Scammers are always coming up with new, more sophisticated social engineering techniques to collect user credentials for financial benefit. However, when it comes to banking websites, capturing login credentials via a phishing campaign often isn’t enough for cybercriminals.
Due to the implementation of two-factor authentication by most banking sites, which includes receiving a one-time password on a registered mobile number, transactions have become more secure. However, in parallel, attackers have also found ways to bypass this two-factor authentication implementation by stealing the user’s phone messages.
Zscaler’s ThreatLabz researchers recently discovered a sophisticated phishing campaign targeting customers of top Indian banks like State Bank of India, Punjab National Bank, Union Bank, HDFC, and Canara. The well-designed phishing pages are difficult to distinguish from legitimate sites and aim to collect all the customer’s banking credentials including account holder name, registered mobile number, account number/card number, ATM pin, IFSC code, and expiry date. The end goal of capturing this information is to install a malicious SMS stealer that monitors the messages on the infected mobile/tablet, and communicates with a C2 server whenever the customer receives an SMS.
Analysis of a phishing campaign:
The homepage depicts a customer support form for submitting queries. The user is asked to enter their name, phone number, and reason for the failed transaction as shown in the figure below.
Fig 1. Phishing Home Page
In the next step, the user is asked to enter an account number, which can be used to log in to an online banking account.
Fig 2. Refund Mode Confirmation
The next step prompts the user to enter an account number (probably to confirm the correct account number) and IFSC code field and to check the bank account branch.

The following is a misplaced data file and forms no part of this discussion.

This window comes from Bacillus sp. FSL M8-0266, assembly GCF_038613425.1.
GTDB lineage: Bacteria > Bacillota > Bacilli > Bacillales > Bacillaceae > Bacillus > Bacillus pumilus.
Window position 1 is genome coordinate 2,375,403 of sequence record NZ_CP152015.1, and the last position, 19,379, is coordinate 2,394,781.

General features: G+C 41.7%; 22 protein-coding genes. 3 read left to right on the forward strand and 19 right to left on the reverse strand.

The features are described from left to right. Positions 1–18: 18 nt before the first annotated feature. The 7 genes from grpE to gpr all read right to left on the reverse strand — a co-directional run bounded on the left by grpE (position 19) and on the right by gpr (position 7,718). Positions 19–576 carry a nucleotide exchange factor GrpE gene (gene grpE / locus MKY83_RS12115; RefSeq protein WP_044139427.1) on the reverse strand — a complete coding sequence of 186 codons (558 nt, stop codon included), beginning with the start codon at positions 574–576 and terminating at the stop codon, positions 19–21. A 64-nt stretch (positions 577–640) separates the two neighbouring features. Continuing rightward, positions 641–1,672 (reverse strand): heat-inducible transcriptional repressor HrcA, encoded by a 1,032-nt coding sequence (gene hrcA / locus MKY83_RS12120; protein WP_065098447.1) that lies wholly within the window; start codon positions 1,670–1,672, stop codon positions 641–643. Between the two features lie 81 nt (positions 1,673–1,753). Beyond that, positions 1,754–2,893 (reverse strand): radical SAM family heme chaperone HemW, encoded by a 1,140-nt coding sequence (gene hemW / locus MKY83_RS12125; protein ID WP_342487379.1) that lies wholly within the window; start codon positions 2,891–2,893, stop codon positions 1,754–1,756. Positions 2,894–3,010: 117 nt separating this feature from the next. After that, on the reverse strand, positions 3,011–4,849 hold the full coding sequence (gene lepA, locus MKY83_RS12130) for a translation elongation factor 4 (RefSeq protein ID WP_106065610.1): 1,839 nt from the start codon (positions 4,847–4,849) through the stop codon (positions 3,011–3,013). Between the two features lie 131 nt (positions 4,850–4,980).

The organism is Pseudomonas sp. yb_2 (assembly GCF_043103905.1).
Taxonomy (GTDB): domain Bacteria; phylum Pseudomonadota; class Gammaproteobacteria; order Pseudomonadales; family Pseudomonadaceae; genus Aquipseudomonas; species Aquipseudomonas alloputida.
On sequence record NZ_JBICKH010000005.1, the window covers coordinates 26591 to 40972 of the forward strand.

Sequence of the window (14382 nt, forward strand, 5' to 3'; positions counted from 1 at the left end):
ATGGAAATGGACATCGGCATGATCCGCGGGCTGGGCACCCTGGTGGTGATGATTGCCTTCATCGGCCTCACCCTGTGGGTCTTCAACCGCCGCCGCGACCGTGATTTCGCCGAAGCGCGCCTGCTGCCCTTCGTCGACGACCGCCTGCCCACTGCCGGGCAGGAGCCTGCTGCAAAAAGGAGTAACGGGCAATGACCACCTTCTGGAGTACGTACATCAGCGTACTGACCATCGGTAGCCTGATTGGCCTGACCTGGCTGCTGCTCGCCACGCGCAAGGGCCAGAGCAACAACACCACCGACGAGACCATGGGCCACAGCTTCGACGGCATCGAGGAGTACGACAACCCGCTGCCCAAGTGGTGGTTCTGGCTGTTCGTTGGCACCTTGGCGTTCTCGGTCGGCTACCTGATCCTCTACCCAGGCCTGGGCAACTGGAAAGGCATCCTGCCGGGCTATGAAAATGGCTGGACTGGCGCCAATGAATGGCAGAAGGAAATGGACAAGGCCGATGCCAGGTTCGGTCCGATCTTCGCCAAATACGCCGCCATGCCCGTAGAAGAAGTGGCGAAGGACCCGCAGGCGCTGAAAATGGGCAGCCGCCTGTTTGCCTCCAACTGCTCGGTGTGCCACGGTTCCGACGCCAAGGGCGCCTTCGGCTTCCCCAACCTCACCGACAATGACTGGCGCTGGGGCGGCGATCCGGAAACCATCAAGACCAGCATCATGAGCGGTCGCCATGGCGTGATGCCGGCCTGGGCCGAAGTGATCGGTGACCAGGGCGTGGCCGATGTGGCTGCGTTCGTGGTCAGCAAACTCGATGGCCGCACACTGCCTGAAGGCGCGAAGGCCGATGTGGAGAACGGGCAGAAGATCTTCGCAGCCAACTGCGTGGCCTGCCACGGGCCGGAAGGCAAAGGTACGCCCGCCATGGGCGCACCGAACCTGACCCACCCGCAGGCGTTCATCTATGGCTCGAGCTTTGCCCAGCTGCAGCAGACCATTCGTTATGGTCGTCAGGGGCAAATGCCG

Fig 3. Prompt for Account No. & IFSC code
After that, it is required to enter the CIF No. and the card expiry date. The customer identification file, or CIF number in general, is an electronic, 11 digit number that contains all the personal information of the customers.
Fig 4. Prompt for CIF number and Expiry Date
After that, the phishing page asks users to enter their ATM PIN as shown in the screenshot below.
Fig 5. Prompt for ATM Pin
In the last step, an app gets downloaded on the user’s device and a message is displayed for the user to wait until the download starts.
Fig 6. Malicious APK download
Here are a few more campaigns with the same phishing techniques targeting other Indian bank users.
Fig 7. A phishing campaign targeting Punjab National Bank users.
Fig 8. A phishing campaign targeting BHIM UPI users
Analysis of Android SMS Stealer:
The downloaded app is a basic SMS stealer which portrays itself as a banking support app using the name SBI Quick Support and has the official logo of the targeted bank.
Fig 9. Malware portraying itself as SBI Quick Support App
Once installed, the app asks for permission to send/view messages from the phone as shown in the figure below.
Fig 10. Screenshot and code snippet for SMS permission
The malware also achieves persistence in the infected device by setting RECEIVE_BOOT_COMPLETED permission so that it can start itself after the device reboots.
Fig 11. Code snippet for Autostart configuration
If any of the permissions get denied, the malware displays an alert dialog to manipulate the user into granting permission.
Fig 12. Code snippet for displaying alert dialog
Lastly after all the permissions are granted, the malware displays a fake form for submitting a complaint number. Meanwhile, in the background, it monitors all the incoming messages.
Fig 13. Screenshot and code snippet for displaying fake form
As soon as any message is received on the victim’s phone, the malware performs exfiltration of the received message with some other device information to the C2 server stored statically in the code via a POST request.
Fig 14. C2 URL stored in a variable
Fig 15. Cloud Sandbox report for SMS Stealer
Android powers hundreds of millions of mobile devices around the world. It's the largest installed base of any mobile platform and growing fast, and attackers are taking advantage of this by targeting Android users.
Due to Android flexibility and ease of use, there has been an increase in the use of mobile banking applications, and users are accidentally installing malicious apps such as the stealer mentioned above. Some best practices to protect Android users are:
- Only install apps from official stores, such as Google Play.
- Never click on unknown links received through ads, SMS messages, emails, or from any other messaging applications.
- Always keep the "Unknown Sources" option disabled on your Android device. This option will prevent applications from installing from unknown sources.
MITRE ATT&CK Techniques: